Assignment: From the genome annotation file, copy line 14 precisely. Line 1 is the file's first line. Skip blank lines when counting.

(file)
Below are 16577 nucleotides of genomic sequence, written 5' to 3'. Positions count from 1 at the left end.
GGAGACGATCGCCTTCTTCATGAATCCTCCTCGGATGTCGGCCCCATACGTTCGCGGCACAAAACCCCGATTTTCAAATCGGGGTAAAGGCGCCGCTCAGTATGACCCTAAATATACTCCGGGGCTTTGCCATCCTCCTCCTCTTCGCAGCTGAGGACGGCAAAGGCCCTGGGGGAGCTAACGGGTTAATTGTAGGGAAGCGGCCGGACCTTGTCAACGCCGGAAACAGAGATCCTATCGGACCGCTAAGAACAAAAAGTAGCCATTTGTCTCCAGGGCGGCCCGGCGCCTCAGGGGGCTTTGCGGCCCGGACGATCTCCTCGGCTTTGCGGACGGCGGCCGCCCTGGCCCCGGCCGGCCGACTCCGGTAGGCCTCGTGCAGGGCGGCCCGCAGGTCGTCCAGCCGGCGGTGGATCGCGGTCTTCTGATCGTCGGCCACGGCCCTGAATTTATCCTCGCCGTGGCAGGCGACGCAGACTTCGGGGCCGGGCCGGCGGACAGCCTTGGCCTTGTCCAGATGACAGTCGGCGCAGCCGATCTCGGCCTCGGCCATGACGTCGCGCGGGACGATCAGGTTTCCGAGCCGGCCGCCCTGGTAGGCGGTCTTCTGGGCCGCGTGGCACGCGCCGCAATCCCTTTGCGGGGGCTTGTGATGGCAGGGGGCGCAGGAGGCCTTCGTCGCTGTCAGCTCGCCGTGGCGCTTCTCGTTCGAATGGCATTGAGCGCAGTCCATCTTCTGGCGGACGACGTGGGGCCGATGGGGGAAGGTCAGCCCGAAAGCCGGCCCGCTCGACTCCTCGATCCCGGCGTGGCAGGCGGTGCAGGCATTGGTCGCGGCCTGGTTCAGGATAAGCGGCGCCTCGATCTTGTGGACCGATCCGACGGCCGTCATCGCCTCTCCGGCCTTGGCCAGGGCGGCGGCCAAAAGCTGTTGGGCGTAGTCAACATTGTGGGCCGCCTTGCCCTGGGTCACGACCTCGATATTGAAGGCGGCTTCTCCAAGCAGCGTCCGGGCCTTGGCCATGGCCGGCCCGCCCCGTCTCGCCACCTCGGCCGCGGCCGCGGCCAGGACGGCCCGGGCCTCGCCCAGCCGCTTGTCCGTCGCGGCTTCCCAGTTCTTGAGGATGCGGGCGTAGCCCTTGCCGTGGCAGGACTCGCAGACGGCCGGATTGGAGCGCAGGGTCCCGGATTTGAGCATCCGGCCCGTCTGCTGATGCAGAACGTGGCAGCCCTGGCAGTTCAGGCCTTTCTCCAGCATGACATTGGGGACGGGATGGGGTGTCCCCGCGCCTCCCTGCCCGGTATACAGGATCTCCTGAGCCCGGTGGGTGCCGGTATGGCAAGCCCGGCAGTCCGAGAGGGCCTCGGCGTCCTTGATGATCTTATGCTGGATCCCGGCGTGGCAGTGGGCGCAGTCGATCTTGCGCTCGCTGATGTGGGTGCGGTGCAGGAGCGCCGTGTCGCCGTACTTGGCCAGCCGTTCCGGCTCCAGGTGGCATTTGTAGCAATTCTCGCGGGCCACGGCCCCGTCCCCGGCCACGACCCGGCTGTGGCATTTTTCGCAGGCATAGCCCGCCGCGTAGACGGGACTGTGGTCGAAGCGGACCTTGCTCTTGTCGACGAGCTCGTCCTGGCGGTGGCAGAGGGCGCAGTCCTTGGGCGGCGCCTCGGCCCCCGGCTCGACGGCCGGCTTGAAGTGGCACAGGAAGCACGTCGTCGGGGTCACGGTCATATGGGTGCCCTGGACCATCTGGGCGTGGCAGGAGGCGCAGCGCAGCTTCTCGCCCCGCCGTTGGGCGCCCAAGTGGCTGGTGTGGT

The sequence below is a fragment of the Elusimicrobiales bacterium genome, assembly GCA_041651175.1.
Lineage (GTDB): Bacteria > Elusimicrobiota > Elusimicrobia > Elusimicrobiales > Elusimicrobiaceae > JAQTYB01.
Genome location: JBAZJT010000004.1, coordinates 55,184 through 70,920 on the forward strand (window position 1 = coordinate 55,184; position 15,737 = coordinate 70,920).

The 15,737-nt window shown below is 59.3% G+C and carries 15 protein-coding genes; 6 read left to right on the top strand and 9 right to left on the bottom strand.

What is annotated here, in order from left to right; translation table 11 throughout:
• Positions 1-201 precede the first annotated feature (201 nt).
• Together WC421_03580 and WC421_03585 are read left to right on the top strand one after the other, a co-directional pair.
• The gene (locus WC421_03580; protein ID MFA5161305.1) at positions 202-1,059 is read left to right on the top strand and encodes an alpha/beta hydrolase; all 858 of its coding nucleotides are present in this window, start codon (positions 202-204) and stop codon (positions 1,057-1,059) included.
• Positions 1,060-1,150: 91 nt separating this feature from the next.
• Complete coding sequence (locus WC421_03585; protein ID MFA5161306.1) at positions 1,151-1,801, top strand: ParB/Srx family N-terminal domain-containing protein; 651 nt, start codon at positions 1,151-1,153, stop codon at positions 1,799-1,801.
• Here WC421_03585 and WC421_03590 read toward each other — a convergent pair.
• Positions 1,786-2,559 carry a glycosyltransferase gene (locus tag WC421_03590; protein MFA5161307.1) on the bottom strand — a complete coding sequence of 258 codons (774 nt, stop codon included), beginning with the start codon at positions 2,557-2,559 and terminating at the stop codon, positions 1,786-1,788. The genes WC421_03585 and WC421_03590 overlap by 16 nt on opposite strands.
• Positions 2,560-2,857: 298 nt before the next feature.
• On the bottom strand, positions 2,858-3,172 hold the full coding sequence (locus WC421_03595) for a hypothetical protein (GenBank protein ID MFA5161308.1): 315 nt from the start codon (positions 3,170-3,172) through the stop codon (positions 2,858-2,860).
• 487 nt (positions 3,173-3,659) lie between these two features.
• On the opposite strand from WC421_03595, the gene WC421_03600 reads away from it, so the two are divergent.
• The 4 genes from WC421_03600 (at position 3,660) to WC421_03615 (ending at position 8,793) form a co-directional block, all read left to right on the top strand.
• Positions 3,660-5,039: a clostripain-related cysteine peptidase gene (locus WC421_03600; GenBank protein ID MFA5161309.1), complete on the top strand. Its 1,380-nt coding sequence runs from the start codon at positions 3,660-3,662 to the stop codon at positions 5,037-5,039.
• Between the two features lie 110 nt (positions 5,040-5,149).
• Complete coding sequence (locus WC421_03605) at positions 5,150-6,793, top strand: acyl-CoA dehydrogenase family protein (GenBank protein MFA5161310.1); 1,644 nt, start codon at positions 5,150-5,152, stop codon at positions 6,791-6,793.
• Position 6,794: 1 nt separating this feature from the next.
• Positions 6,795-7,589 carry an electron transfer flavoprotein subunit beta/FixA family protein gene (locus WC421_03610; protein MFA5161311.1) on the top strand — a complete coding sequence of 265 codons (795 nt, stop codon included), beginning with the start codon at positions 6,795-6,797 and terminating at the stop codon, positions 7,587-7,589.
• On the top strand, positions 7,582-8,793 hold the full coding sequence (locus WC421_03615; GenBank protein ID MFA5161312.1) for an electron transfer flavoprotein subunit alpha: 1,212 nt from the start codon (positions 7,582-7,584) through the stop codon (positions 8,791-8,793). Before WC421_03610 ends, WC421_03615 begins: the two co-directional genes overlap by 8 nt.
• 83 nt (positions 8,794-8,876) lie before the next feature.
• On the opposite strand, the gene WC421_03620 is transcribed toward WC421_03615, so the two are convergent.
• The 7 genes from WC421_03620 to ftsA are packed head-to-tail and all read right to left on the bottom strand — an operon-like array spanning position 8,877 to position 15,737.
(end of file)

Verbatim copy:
• Positions 1,786-2,559 carry a glycosyltransferase gene (locus tag WC421_03590; protein MFA5161307.1) on the bottom strand — a complete coding sequence of 258 codons (774 nt, stop codon included), beginning with the start codon at positions 2,557-2,559 and terminating at the stop codon, positions 1,786-1,788. The genes WC421_03585 and WC421_03590 overlap by 16 nt on opposite strands.